After I wrote about the Sliderocket presentation for the Hoshyar Foundation, I dropped an email to the head of the charity, telling her how much I had admired the presentation, letting her know that I had blogged about it and sent it to friends, and asking what the response had been like.
I got a note back, telling me that more than 32, 000 people had looked at the presentation. But, she wrote, since Sliderocket’s donation was limited to $5,000, they were now hoping for more donations from those who looked at the slides. She then directly asked me for a donation, explaining that she would not be able to go back to Pakistan if she did not raise more money.
This response really put me off. I have been mulling it over, trying to discern the reasons for my reaction, these past few days.
The first one is that she did not thank me for blogging or sending her link on to my friends. And, it was clear that she had not read what I wrote about her campaign and her foundation, but just went straight after me as a potential source of money. If she had read the post–and this is a real sticking point for me–she would have seen that I am doing work of my own and so any extra funds I had would go to that. In fact, probably the main thing that hurt was that she had not bothered to look at my site long enough to see that we were both engaged in the task of helping girls in the developing world become educated. I had hoped there would be a recognition of a tie there, but instead I was asked for money.
As I have taught my students for many years, human exchange is based on an ethic of reciprocity. That is as true today, in this overheated global economy of ours, as it has ever been. When people find their expectations of reciprocity violated, they often get angry, and are likely to make moral accusations. Reciprocity doesn’t mean every dollar must be returned, but includes the more general acknowledgement of each other’s interests and even their humanity. So some of what I was feeling was a violation of reciprocity.
My experiences with charities these last five years have made me a bit intolerant of the attitude of entitlement sometimes characteristic of people in these organizations. They sometimes bring an element of greed to public-private partnerships that is most unproductive and unseemly. As seemed to be the case here, there is often a suspicion that the private partner has somehow “gotten away with” something that brought them more advantage than the charity received. This suspicion often occurs when there is no evidence to suggest that the private partner “got away with” anything. Some of this happens because charitable personnel are usually pretty naive about business and they assume every private company is flush with titanic gobs of cash that they can (and should) just throw around.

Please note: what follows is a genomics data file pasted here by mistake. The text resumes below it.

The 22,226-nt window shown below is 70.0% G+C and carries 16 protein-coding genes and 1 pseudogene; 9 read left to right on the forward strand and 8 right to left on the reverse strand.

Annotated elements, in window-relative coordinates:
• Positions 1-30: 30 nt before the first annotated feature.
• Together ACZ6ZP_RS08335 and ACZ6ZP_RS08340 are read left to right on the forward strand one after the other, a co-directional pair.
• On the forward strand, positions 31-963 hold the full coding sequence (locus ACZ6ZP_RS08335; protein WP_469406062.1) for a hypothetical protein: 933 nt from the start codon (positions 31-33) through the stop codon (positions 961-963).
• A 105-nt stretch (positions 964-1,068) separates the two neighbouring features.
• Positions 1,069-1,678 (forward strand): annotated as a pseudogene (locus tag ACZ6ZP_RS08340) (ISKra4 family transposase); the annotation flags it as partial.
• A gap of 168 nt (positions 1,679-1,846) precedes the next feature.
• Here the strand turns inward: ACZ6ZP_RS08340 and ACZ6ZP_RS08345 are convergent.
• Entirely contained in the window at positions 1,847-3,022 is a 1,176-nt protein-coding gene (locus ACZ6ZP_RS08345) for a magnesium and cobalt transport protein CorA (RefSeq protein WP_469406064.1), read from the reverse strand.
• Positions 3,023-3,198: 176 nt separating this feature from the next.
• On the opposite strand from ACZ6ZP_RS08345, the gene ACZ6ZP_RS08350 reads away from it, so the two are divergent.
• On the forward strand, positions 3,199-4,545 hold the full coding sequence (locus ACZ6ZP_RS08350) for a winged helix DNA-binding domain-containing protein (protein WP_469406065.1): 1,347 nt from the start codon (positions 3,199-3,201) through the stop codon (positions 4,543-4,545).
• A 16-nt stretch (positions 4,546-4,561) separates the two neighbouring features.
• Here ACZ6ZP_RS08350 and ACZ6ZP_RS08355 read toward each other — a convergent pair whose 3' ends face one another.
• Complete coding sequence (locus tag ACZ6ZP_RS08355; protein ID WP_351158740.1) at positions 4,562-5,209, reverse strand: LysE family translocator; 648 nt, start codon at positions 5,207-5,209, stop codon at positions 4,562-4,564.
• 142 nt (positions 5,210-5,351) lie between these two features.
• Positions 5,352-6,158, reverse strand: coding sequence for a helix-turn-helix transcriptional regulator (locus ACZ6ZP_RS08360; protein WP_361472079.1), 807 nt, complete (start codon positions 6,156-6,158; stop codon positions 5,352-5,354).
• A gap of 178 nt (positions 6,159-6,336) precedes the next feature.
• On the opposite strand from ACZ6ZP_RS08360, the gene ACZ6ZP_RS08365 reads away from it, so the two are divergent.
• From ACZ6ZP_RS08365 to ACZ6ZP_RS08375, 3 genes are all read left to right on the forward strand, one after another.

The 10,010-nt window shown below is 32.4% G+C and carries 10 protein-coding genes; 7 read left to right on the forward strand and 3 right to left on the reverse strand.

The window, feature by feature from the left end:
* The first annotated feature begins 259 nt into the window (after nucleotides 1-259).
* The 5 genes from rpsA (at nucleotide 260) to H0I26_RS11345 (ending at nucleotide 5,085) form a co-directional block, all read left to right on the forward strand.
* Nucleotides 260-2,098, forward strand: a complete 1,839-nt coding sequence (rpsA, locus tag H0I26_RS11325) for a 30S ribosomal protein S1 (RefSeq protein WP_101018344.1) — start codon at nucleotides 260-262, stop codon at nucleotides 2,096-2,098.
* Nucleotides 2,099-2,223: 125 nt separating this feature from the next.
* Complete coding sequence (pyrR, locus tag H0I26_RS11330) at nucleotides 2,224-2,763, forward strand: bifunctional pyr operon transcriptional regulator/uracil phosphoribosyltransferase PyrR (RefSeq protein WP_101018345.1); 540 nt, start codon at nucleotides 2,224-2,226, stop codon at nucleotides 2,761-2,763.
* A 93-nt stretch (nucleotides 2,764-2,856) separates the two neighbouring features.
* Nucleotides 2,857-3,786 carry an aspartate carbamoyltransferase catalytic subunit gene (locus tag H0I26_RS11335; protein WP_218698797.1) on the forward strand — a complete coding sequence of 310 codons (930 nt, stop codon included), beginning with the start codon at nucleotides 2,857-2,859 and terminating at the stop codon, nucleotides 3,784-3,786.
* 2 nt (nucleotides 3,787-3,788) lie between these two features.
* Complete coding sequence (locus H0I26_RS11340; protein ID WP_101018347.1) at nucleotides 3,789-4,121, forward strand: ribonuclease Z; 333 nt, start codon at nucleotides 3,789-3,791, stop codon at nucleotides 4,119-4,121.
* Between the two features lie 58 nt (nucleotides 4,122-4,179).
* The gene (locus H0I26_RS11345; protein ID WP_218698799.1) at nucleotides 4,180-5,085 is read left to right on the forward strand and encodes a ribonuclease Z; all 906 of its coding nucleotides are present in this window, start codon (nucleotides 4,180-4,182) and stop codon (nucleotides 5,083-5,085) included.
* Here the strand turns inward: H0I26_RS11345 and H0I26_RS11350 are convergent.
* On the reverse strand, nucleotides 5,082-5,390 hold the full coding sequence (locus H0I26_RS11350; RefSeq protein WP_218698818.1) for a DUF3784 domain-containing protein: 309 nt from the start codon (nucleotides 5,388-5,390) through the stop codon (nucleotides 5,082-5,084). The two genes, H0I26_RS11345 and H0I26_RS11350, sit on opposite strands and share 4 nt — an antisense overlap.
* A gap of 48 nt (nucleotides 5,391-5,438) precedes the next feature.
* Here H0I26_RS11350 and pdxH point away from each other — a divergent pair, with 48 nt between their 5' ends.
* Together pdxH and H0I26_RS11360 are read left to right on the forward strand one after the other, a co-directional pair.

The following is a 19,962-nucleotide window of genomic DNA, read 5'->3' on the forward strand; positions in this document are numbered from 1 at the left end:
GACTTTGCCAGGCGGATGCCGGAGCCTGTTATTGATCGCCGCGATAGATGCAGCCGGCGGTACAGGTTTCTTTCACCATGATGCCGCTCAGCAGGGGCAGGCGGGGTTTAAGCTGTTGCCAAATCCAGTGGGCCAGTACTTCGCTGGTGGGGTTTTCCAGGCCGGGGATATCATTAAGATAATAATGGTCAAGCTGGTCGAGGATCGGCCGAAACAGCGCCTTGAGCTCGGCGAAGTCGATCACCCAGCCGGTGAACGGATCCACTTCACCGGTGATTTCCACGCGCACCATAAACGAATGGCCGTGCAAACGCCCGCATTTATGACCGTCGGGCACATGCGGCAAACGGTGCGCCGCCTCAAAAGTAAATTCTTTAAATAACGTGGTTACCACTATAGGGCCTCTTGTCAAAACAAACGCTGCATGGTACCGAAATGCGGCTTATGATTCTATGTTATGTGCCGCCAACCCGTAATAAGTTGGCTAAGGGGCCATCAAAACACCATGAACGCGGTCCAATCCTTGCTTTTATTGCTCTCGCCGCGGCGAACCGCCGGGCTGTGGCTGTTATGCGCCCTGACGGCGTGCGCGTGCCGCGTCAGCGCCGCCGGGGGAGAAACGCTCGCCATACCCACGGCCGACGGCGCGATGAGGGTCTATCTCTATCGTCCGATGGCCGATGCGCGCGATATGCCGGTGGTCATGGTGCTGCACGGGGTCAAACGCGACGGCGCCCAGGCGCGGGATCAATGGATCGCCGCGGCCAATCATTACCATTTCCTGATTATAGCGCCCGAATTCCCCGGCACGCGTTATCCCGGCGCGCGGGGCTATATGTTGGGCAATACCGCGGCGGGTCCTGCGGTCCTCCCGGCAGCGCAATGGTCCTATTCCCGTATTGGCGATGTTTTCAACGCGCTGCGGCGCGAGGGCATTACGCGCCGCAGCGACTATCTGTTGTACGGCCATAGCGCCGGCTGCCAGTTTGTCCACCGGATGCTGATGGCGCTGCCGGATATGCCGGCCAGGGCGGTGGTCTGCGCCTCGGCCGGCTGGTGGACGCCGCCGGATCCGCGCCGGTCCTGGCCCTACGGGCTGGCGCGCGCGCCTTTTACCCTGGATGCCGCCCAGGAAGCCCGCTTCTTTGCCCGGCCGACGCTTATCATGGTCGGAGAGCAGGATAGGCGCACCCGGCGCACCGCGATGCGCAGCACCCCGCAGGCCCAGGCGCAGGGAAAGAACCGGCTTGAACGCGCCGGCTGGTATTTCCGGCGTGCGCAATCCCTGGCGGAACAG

In this case, the software company had quite reasonably limited their exposure up front. You cannot know how such a campaign will fare on the net. It could “go viral,” gleaning millions of viewers. If that happened, the resulting donation from a campaign like this might actually bankrupt a small software company. At the same time, the likelihood of this campaign leading to very much business for the software company was also unknown. I daresay Sliderocket will end up earning much less from this campaign that Hoshyar will, but the charity will always think that, because there were 32,000 clicks, there must have been thousands who bought the software. I doubt that’s true.
One must also consider the value of the work Sliderocket did for Hoshyar into the mix. The presentation was, itself, really beautiful. The design of this presentation was worth something–it was probably the reason people sent the link around. Yet the charity will likely not consider Sliderocket’s donation of personnel time and expertise in their assessment of what should have come to them from the campaign.
I have noticed in other cases also, with these types of campaigns where there is a limited consumer engagement (you buy one pack, they buy one vaccine; you watch the video, they make a donation), that the charity often expects a great flow of new donations coming along as an ancillary response. And this usually does not happen, either. I think this is because consumers understand the relationship between the private company and the charity to be the source of funds. And I think consumers like these kinds of campaigns because they understand their own exposure to be limited. They will resent being hit up later for more money, as I did, and will feel “taken” if that happens. In truth, had the email I received been more generous in attitude, I probably would have donated on my own initiative. However, a follow-up email campaign to all who “clicked” will probably cause a negative response.
In all, the experience made me look a bit differently at these public-private campaigns on behalf of women’s empowerment. I still think they are a good idea, for as long as they actually help women on the ground. But I can see a future where people will feel used and burnt by such efforts and they may cease to be effective as a result.